A dying fat man is being rolled down a hospital hallway, a shotgun wound in his stomach. This is, of course, the same fat man who stumbled out of the woods at the end of last week’s episode — a.k.a. the man that Jimmy and Al Capone thought they killed when they originally hijacked the booze in the series’ first episode. And so, how the heck did this man survive for days in the woods with a gaping hole in his stomach? “He’s fat,” Eli says.
Oh Eli. It’s obvious why your brother Nucky is in charge of the operation. You can’t really do anything right, can you? After botching the discussion to convince Margaret her husband was a rat in last week’s episode, you underscore your stupidity again. This time, he clumsily tries to suffocate the dying fat man on his gurney with a pillow — and fails miserably. I mean, I guess I’ve never tried to suffocate anyone, but come on. The dude was barely conscious.
Meanwhile, Nucky’s cutting a new deal on booze with a new gangster since Mickey Doyle’s hooch was compromised last week. The man? Total badass Chalky White (Michael K. Williams). As the two mull over the price and split, we instantly tell that Mr. White is no pushover. Despite facing the adversity of being a black man in 1920, White manages to take his split up to 35%, nearly double what Nucky original proposal of 20%.
Cut to a brief, but heartbreaking, scene in Margaret’s house. As they sit around the dinner table, her daughter asks questions, underscoring the sadness of the entire situation. “When’s the baby coming, Mama?”
“The stork got lost,” she replies.
But, things look up for Margaret when a knock comes on the door. It’s one of Nucky’s guys and he’s there to offer Margaret a job. Now, we can’t help but assume at this point that Nucky is interested in Margaret. Yeah, I’m sure Nucky likes to take care of his community, but after the late night interaction last week where Margaret showed some power in their relationship, plus this job offer, we’re seeing their relationship grow and develop into something. But we’re not quite sure what that something is yet.
And speaking of Nucky and his relationships, he’s getting busy with his always-naked girlfriend Lucy. But, despite Lucy showing her love for Nucky below the belt (if you know what I mean), we can tell there’s something up between the two. She’s a babe, no doubt, but I wonder if maybe Nucky is thinking about another woman — specifically Margaret — as Lucy does the deed. (And honestly, who better to play the “I’m getting a BJ from a woman but don’t give a f***” act better than Steve Buscemi?)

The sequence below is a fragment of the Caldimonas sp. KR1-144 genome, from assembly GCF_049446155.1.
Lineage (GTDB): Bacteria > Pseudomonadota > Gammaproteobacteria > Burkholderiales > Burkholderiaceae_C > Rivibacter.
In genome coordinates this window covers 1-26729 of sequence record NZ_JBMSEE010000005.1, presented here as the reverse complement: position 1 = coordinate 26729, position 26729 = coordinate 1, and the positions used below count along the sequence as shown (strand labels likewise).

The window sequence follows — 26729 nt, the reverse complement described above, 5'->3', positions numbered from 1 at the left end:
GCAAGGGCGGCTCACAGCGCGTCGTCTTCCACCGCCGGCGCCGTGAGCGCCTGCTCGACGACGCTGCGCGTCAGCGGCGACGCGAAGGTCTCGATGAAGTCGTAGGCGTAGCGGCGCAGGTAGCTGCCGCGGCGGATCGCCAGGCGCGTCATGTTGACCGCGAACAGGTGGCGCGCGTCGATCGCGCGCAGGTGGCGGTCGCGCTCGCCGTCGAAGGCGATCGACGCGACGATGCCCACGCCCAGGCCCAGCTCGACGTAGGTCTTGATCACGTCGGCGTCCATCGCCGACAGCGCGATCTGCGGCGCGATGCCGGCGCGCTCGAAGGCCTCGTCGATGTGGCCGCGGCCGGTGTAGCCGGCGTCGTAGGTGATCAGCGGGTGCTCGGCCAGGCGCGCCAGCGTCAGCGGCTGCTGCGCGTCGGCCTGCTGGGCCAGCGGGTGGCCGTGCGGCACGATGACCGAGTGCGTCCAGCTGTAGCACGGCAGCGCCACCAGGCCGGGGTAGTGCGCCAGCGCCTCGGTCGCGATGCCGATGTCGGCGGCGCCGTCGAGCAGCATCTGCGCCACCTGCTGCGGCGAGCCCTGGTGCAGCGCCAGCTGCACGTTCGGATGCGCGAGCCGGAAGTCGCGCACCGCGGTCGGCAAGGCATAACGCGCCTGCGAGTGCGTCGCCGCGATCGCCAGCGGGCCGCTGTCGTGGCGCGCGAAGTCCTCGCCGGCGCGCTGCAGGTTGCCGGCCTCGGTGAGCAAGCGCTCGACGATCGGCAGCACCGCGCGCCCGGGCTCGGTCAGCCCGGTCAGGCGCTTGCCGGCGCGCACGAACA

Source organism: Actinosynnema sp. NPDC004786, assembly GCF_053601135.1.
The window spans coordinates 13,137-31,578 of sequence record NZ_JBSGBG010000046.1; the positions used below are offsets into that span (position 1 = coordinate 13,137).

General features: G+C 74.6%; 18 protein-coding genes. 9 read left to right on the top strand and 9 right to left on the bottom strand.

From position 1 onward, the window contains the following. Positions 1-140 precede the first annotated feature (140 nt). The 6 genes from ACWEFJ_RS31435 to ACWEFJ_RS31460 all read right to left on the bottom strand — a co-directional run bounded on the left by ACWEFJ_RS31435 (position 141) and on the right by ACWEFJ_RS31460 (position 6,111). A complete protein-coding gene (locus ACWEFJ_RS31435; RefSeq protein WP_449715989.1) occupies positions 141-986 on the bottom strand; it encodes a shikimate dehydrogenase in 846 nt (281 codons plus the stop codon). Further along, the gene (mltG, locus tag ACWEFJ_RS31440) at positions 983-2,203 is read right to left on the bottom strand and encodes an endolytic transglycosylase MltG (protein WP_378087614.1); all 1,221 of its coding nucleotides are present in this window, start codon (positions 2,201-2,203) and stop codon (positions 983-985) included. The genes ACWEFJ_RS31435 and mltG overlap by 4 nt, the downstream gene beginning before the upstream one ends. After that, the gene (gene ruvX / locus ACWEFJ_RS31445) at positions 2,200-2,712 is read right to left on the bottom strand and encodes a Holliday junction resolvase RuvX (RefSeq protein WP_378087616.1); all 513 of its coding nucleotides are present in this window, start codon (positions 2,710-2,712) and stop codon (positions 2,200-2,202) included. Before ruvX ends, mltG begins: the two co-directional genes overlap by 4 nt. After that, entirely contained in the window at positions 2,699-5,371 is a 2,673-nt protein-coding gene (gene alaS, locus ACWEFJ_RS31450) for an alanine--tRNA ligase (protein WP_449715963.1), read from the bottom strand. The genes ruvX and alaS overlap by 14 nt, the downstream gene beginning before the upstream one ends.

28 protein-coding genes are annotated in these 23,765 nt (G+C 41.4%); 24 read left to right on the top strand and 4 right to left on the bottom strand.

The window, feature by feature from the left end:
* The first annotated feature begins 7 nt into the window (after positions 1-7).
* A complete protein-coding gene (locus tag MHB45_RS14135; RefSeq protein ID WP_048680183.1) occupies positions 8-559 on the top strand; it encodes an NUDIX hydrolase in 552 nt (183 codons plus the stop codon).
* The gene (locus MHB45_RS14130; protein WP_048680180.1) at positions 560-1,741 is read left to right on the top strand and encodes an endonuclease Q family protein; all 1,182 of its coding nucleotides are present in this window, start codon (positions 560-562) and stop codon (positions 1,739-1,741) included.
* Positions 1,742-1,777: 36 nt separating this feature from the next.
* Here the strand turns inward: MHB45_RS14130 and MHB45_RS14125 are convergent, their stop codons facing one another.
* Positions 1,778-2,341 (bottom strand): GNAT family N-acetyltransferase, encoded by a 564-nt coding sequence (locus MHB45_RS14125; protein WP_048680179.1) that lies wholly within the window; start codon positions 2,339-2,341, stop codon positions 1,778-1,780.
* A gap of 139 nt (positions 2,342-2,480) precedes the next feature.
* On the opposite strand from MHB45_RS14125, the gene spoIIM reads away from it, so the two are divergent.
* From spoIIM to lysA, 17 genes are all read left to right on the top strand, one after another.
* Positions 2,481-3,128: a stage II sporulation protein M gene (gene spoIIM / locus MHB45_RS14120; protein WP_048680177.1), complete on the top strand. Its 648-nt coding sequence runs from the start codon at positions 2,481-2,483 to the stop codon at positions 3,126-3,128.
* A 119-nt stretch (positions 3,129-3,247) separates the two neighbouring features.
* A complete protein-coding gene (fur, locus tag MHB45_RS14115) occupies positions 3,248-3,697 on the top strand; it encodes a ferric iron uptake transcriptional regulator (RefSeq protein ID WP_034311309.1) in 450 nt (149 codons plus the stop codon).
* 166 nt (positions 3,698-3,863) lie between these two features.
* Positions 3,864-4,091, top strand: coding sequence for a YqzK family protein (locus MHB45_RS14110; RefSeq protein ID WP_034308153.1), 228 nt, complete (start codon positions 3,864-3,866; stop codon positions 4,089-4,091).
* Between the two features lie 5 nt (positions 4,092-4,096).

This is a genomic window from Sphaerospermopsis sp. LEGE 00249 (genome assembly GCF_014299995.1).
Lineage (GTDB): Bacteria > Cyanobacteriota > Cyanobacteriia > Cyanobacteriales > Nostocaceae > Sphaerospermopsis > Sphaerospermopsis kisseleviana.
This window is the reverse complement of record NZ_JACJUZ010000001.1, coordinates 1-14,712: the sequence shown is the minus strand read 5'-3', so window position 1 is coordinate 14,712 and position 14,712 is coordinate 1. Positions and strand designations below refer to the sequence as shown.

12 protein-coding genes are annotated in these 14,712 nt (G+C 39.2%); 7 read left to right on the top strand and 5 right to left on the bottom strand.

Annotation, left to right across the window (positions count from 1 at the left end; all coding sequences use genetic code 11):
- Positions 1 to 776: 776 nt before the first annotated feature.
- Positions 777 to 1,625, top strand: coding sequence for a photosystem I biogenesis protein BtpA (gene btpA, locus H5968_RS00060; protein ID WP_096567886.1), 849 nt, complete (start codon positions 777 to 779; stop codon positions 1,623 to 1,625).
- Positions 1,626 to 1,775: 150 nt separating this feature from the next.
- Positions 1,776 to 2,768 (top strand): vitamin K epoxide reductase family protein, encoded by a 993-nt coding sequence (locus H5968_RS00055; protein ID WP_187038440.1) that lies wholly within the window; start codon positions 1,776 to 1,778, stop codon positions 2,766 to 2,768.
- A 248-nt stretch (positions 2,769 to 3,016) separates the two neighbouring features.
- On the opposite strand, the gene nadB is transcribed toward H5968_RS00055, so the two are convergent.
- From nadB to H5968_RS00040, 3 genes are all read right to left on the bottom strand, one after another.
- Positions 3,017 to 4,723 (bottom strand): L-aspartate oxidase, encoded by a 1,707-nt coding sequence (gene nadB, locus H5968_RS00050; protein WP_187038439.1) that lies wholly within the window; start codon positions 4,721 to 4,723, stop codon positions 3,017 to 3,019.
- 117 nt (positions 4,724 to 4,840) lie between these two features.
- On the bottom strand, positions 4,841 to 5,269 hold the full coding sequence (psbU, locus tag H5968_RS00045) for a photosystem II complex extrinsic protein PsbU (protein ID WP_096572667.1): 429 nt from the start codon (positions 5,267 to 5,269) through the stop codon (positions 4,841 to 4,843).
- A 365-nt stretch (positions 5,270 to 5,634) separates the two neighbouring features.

Now, cut back to the hospital. FBI Agent Van Alden has now shown up, and he and his feds steal the body to do some questioning. While driving down the road, they quickly realize that this dying fat man will not make it much longer so they stop at the next medical establishment they find — a dentist.
The fat man wakes up and tells Agent Van Alden to go screw himself. So, Van Alden does the logical thing and sticks his hand in the fat man’s open shotgun wound to get some answers — and it works. Before he croaks, he squeaks out “Jimmy.”
Next we see Margaret in her new job helping one of her first customers — Nucky’s girl Lucy. She’s dressing her, and we can tell that Lucy may not be as stupid as she seemed earlier in the episode. It appears that she’s sensing a potential fallout between her and Nucky and that Margaret may be the reason. Quickly, she establishes her dominance over Margaret. After Lucy makes her undress her, she poses in the mirror, forcing Margaret to admire Lucy’s perfect and flawless body. On top of that, Lucy calls Margaret a “charity case.” Clearly, she’s trying to make Margaret feel like she’s nothing more to Nucky than a broken home.
Meanwhile, word’s got back to Nucky (and Arnold Rothstein, who’s pissed that his cousin is dead) that the feds know about Jimmy, so he has no other choice. He must make Jimmy leave.
There’s something more to Jimmy and Nucky’s relationship as well. Earlier in the episode, Nucky met with Jimmy’s mother, and for the first time in the series, it seemed like someone else other than Nucky held the power in their scene. In an odd way, Nucky succumbed to Jimmy’s mother’s words and advice. She also makes a reference to Nucky, saying that he “promised to protect Jimmy.” Perhaps there was once a romantic relationship? And maybe, this is why Nucky acts like a father-figure for Jimmy.
Because that’s the exact type of response Nucky gives to Jimmy — fatherly. He knows if Jimmy stays, he’ll go to jail, so he sends him on his way. Nucky’s not mad. He’s not angry. He’s just disappointed.
Meanwhile, Jimmy takes out his anger on his wife — we learn that he suspects she cheated on him during the war — and heads to Chicago. During his tirade, Jimmy experiences a flashback of the war. It’s a bit heartbreaking, because Jimmy, although his intentions were good, has destroyed his entire life and family.
Now we cut back to the deal that Nucky made earlier in the episode with Chalky White. Something’s gone wrong. On the boat, “Liquor Kills” is inscribed and one of White’s men have been lynched by, we assume, Mickey Doyle. Nucky and White exchange some words and the split gets changed to 50/50.
We end on Nucky walking in his hotel. He gets in the elevator, stares out across the room, and sees the dirty footprints he left behind. Quickly, it seems, that after two major incidents with jobs, Jimmy’s problems, and his different women problems, the monster that is prohibition is too big for even Nucky Thompson to control.